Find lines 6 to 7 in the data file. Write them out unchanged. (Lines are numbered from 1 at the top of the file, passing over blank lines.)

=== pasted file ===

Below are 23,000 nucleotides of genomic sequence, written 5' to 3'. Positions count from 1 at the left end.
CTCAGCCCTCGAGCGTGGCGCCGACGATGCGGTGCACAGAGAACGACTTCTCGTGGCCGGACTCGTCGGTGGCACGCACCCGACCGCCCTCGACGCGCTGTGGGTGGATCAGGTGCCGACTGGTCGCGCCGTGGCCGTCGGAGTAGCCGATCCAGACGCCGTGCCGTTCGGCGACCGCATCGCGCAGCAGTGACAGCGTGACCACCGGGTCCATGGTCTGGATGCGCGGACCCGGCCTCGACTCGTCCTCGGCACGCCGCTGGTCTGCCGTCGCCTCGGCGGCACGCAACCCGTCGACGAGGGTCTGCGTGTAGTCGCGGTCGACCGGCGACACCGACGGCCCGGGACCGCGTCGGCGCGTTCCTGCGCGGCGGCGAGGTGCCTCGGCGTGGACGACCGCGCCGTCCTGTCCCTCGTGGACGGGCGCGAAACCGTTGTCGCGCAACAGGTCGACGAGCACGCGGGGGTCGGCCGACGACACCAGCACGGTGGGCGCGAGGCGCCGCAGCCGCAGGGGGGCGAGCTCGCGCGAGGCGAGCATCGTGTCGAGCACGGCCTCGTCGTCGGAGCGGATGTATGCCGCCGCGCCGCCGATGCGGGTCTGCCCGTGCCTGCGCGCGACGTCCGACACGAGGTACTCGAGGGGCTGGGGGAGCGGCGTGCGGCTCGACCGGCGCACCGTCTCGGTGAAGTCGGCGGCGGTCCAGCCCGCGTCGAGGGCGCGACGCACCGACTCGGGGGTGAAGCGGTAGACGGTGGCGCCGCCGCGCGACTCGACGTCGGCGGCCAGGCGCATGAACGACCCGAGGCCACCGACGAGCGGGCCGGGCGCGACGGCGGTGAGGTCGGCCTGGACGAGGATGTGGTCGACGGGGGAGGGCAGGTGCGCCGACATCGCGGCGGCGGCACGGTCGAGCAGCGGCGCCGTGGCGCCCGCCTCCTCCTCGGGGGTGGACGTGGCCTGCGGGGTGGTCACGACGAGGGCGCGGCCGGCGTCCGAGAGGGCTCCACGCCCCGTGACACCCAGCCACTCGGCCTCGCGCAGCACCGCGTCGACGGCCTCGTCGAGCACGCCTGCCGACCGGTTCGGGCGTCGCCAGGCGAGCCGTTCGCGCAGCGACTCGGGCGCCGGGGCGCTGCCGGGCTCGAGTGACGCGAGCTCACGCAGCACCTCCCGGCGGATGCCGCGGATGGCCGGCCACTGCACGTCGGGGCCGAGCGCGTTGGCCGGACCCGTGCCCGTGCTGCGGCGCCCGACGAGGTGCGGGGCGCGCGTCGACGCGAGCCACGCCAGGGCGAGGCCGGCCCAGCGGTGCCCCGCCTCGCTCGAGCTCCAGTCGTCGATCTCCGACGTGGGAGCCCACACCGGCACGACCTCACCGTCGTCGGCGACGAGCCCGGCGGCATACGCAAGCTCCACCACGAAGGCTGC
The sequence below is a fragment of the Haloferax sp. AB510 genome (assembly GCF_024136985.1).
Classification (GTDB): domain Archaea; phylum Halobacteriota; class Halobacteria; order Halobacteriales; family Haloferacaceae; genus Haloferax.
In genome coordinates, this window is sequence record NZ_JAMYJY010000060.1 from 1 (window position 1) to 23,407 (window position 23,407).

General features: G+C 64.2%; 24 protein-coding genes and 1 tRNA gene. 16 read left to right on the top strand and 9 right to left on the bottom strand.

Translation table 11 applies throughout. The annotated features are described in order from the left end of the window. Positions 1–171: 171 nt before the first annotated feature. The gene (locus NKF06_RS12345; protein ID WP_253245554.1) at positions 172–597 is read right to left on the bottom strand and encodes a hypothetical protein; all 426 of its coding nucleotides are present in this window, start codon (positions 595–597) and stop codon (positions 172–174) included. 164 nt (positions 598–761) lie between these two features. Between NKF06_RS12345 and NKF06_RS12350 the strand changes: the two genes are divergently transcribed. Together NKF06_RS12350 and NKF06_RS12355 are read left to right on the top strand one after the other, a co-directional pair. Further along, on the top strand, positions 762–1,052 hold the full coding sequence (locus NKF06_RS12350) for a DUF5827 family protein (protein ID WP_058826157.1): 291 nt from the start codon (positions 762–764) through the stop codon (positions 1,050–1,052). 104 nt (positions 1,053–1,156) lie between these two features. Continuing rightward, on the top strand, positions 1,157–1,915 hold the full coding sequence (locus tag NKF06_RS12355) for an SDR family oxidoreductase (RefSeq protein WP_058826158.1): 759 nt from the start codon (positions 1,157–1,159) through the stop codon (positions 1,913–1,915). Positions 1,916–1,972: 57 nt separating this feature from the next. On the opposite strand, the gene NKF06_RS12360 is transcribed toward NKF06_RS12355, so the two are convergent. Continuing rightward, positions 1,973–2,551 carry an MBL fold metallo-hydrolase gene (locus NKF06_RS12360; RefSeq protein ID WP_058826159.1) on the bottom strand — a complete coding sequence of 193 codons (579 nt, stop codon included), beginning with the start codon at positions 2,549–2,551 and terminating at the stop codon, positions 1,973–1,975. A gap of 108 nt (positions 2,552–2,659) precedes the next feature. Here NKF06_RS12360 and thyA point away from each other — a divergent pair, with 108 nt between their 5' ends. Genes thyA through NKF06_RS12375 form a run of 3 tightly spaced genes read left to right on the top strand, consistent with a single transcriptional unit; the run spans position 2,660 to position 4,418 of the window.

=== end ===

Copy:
General features: G+C 64.2%; 24 protein-coding genes and 1 tRNA gene. 16 read left to right on the top strand and 9 right to left on the bottom strand.

Translation table 11 applies throughout. The annotated features are described in order from the left end of the window. Positions 1–171: 171 nt before the first annotated feature. The gene (locus NKF06_RS12345; protein ID WP_253245554.1) at positions 172–597 is read right to left on the bottom strand and encodes a hypothetical protein; all 426 of its coding nucleotides are present in this window, start codon (positions 595–597) and stop codon (positions 172–174) included. 164 nt (positions 598–761) lie between these two features. Between NKF06_RS12345 and NKF06_RS12350 the strand changes: the two genes are divergently transcribed. Together NKF06_RS12350 and NKF06_RS12355 are read left to right on the top strand one after the other, a co-directional pair. Further along, on the top strand, positions 762–1,052 hold the full coding sequence (locus NKF06_RS12350) for a DUF5827 family protein (protein ID WP_058826157.1): 291 nt from the start codon (positions 762–764) through the stop codon (positions 1,050–1,052). 104 nt (positions 1,053–1,156) lie between these two features. Continuing rightward, on the top strand, positions 1,157–1,915 hold the full coding sequence (locus tag NKF06_RS12355) for an SDR family oxidoreductase (RefSeq protein WP_058826158.1): 759 nt from the start codon (positions 1,157–1,159) through the stop codon (positions 1,913–1,915). Positions 1,916–1,972: 57 nt separating this feature from the next. On the opposite strand, the gene NKF06_RS12360 is transcribed toward NKF06_RS12355, so the two are convergent. Continuing rightward, positions 1,973–2,551 carry an MBL fold metallo-hydrolase gene (locus NKF06_RS12360; RefSeq protein ID WP_058826159.1) on the bottom strand — a complete coding sequence of 193 codons (579 nt, stop codon included), beginning with the start codon at positions 2,549–2,551 and terminating at the stop codon, positions 1,973–1,975. A gap of 108 nt (positions 2,552–2,659) precedes the next feature. Here NKF06_RS12360 and thyA point away from each other — a divergent pair, with 108 nt between their 5' ends. Genes thyA through NKF06_RS12375 form a run of 3 tightly spaced genes read left to right on the top strand, consistent with a single transcriptional unit; the run spans position 2,660 to position 4,418 of the window.